Quick trip to New Orleans

I took my first break from the farm to trek down to Jazz Fest in New Orleans this weekend. It was a combo trip: music festival with my husband Dave (a work trip for him), surprise birthday visit with my Dad (his big 60th is next weekend). Mom, sis, brother-in-law Brian and our best family friends, Carol & Jim Williams, joined the party, too. Dave and I got in on Thursday and hit up Lilette where I had my idea of the perfect dish - crispy fried Korabuta pork belly (each little package melted when I bit into it) tossed with pea shoots, melon wedges, cucumber bits, tarragon, mint, and fennel slices in one huge salad. It was that utterly addictive concoction of salty sweet with lots of acid -- brilliant since it paired this delicious but extra fatty piece of meat with all this light, spring freshness. We then traipsed over to the Howlin Wolf for some brass band music and Dave's favorite part of the night, the Lunchbox special (a shot a whiskey and a Miller Hi Life for $7). Two of those and we were good for the night.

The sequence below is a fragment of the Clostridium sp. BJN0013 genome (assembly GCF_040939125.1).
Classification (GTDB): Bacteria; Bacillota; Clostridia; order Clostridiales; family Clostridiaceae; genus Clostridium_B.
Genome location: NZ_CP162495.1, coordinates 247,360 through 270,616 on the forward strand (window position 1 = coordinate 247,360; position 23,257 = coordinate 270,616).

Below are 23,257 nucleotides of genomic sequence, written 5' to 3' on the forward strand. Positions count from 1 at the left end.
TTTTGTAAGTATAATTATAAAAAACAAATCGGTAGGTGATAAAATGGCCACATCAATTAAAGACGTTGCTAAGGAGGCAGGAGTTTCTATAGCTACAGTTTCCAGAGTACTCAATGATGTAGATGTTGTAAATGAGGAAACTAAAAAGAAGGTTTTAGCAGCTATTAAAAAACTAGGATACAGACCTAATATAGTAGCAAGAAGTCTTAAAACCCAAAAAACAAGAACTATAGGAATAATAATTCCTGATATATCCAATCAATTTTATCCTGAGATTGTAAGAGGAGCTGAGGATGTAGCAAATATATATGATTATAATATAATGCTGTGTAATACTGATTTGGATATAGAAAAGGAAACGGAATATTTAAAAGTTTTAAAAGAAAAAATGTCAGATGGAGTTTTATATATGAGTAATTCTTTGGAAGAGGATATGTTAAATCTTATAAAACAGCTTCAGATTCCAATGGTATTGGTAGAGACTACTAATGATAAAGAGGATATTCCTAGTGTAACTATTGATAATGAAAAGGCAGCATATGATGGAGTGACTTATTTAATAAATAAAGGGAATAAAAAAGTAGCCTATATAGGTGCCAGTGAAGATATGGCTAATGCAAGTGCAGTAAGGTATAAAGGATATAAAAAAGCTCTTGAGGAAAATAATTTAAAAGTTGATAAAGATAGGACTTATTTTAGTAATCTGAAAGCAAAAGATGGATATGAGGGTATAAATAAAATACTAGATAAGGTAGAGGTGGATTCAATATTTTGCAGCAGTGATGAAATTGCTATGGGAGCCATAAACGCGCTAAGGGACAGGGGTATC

Friday, after saying hi to my sis Shannon and her guy Brian, we made our way to the racetrack for the Jazz & Heritage Festival where a few of the bands Dave's agency represents were playing this weekend. We spent the day wandering between shows and hung out with the guys from the Benjy Davis Project for a bit before I finally dragged Dave over to the Jazz Fest Oyster Bar (it is, after all, a professional obligation).


We stood in line for a dozen, watching the shuckers rip through burlap bags of oysters. These were from Black Bay, an area where, like most of the Gulf, the oyster farms were almost completely destroyed by Hurricane Katrina. They've obviously had an incredible recovery and we were psyched to try out the Gulf flavor. A few major differences: they serve the oysters on what we would consider the top, or flat, shell instead of inside the cup. They also had a huge condiment bar with horseradish and hot sauce. All I wanted was a couple squirts of lemon for these bad boys, which were huge and stuffed with meat. My first bite yielded decent results: earthy, almost muddy flavor with some really good chew. But oysters 2 and 3, plus a few that Dave tried were, sadly, frozen almost completely solid.


Not pleasant...at all. We gave up after those first few, utterly disappointed, and made our way back out into the heat of the festival. I made up for it with a few really tasty fried oysters at Besh Steak later that night (after we surprised Dad and spent a little time on the casino floor).